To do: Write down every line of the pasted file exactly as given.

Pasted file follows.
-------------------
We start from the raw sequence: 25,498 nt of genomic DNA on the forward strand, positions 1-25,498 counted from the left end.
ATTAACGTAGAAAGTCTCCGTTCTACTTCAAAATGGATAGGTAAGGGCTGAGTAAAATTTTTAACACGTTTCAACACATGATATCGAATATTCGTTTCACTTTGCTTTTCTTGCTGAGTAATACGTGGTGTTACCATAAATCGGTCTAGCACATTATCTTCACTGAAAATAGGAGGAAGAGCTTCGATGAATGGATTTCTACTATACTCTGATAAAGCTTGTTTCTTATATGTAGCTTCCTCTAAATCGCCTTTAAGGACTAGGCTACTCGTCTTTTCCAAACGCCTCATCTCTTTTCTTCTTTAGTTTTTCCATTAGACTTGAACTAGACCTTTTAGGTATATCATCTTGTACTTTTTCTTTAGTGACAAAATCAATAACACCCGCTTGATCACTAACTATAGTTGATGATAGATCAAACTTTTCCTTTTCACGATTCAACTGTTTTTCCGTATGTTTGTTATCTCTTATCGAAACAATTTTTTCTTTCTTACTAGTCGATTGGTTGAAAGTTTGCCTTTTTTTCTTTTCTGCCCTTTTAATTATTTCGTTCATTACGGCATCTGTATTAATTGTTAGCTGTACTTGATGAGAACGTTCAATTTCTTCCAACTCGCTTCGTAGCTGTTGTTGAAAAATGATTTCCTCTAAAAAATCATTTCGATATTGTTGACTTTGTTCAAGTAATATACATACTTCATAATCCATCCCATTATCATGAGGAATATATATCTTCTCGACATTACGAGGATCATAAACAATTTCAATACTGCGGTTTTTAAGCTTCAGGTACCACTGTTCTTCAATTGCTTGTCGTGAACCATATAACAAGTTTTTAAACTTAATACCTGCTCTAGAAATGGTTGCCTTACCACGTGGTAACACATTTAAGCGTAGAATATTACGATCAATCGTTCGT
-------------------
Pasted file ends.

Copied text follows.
We start from the raw sequence: 25,498 nt of genomic DNA on the forward strand, positions 1-25,498 counted from the left end.
ATTAACGTAGAAAGTCTCCGTTCTACTTCAAAATGGATAGGTAAGGGCTGAGTAAAATTTTTAACACGTTTCAACACATGATATCGAATATTCGTTTCACTTTGCTTTTCTTGCTGAGTAATACGTGGTGTTACCATAAATCGGTCTAGCACATTATCTTCACTGAAAATAGGAGGAAGAGCTTCGATGAATGGATTTCTACTATACTCTGATAAAGCTTGTTTCTTATATGTAGCTTCCTCTAAATCGCCTTTAAGGACTAGGCTACTCGTCTTTTCCAAACGCCTCATCTCTTTTCTTCTTTAGTTTTTCCATTAGACTTGAACTAGACCTTTTAGGTATATCATCTTGTACTTTTTCTTTAGTGACAAAATCAATAACACCCGCTTGATCACTAACTATAGTTGATGATAGATCAAACTTTTCCTTTTCACGATTCAACTGTTTTTCCGTATGTTTGTTATCTCTTATCGAAACAATTTTTTCTTTCTTACTAGTCGATTGGTTGAAAGTTTGCCTTTTTTTCTTTTCTGCCCTTTTAATTATTTCGTTCATTACGGCATCTGTATTAATTGTTAGCTGTACTTGATGAGAACGTTCAATTTCTTCCAACTCGCTTCGTAGCTGTTGTTGAAAAATGATTTCCTCTAAAAAATCATTTCGATATTGTTGACTTTGTTCAAGTAATATACATACTTCATAATCCATCCCATTATCATGAGGAATATATATCTTCTCGACATTACGAGGATCATAAACAATTTCAATACTGCGGTTTTTAAGCTTCAGGTACCACTGTTCTTCAATTGCTTGTCGTGAACCATATAACAAGTTTTTAAACTTAATACCTGCTCTAGAAATGGTTGCCTTACCACGTGGTAACACATTTAAGCGTAGAATATTACGATCAATCGTTCGT